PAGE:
Listach would turn to coaching, managing the Cubs’ Triple-A team to modest success in the mid-2000s before becoming taking on assistant duties for a number of major league teams.
Mark Fidrych, 1976
The most storied and (in a baseball sense) tragic of one-year wonders on this list, Fidrych became a national sensation in Detroit with his long, curly blonde locks and fascination for talking to the ball, sometimes with great emotion, on the mound. There was a quirky innocence about him that attracted fans both young and old, hardcore and casual.
The theatrics alone would have been enough to generate sizeable P.R. for the Tigers, but Fidrych backed it up with terrific numbers; added to the rotation in mid-May, he started 29 games and finished 24 of them—with five outings of 10 or more innings pitched—and finished with a 19-9 record and a 2.34 ERA good enough to be the AL’s best. Fidrychmania hit full stride by July as fans began flooding ballparks every time he took the mound.
A knee injury delayed the start to Fidrych’s 1977 campaign, but he looked no less brilliant once he returned in late May—going the distance in seven of his first eight games with a 6-2 record and 1.83 ERA. Then his arm died; he struggled in his next three starts and never pitched again that year. His 1978 campaign was an even shorter microcosm of his 1977 experience with two solid complete game wins followed by a shortened outing that suggested all was not well. Brief and painful attempts followed over the next two years, but all Fidrych could muster was a 2-6 record in 13 starts with a 6.86 ERA.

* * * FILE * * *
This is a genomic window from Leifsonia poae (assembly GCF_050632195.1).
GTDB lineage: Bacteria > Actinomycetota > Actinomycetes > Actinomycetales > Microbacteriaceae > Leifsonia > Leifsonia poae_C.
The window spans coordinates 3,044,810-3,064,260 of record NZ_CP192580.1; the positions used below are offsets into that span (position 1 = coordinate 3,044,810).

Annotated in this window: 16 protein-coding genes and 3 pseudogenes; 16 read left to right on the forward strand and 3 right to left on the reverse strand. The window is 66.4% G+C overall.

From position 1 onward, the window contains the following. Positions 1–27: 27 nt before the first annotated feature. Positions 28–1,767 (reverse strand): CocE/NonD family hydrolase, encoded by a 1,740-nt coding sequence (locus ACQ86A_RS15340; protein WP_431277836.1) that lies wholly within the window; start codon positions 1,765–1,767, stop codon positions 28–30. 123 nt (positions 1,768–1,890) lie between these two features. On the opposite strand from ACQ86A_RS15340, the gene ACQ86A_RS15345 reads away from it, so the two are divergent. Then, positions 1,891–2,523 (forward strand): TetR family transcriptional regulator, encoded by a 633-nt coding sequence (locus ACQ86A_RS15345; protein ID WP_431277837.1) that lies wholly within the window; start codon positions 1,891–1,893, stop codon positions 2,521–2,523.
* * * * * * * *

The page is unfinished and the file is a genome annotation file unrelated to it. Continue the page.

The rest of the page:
After 1980, Fidrych found himself discarded to the minors, where he toiled unsuccessfully for three years before giving up. It was only then that he finally saw Dr. James Andrews, who detected a torn rotator cuff and successfully repaired it. But Fidrych never pitched again; he retired to his farm in Massachusetts, where he lived until an untimely, accidental death in 2009 at the age of 54.
Joe Charboneau, 1980
Both the Cleveland Indians and the city they played in had hit rock bottom by 1980, with the Tribe buried in their losing ways in a decayed town beset by crime, depression and rivers catching fire. Then along came Joe Charboneau. The 23-year-old rookie fell into the starting lineup when veteran slugger Andre Thornton suffered a season-ending injury before Opening Day; he homered in his first game and never looked back, launching 23 bombs—including one of the longest ever hit at old Yankee Stadium—and added 87 RBIs with a sharp .289 average.
Although Charboneau wouldn’t capture the nation’s imagination like Fidrych, he was instantly idolized in Cleveland, which needed a feel-good story the way a newborn needed milk. Like Fidrych, Charboneau seemed to come well equipped with eccentricity; stories spread of him opening beer bottles with his eyelids and drinking through his nose. (Charboneau later scoffed at such tales as pure exaggerations.) A band penned the local hit song Go Super Joe, and it seemed that for once Cleveland had finally found itself a baseball star.
The frenzy lasted all of one season. Charboneau hurt his back the following spring and he played hurt all year long—that is, when he got the chance, as his numbers shrank to a miserable .210 average with just four homers in 48 games. He underwent back surgery following the season, but it didn’t help; he spent the majority of the 1982 season in the minors before going under the knife again. Despite that, Charboneau would never see the majors again; he toiled for two more years in organized minor league ball, making his last bit of news in 1984 by playing a teammate of Roy Hobbs (Robert Redford) in The Natural and, while playing Triple-A for Buffalo, responding to booing fans by flipping them off.
From there, Charboneau aimed for a comeback anyplace he could—independent leagues, semipro outfits, even Europe. Super Joe never found his star back, and he finally gave up on his quest in 2000, 20 years after a memorable flash-in-the-pan experience.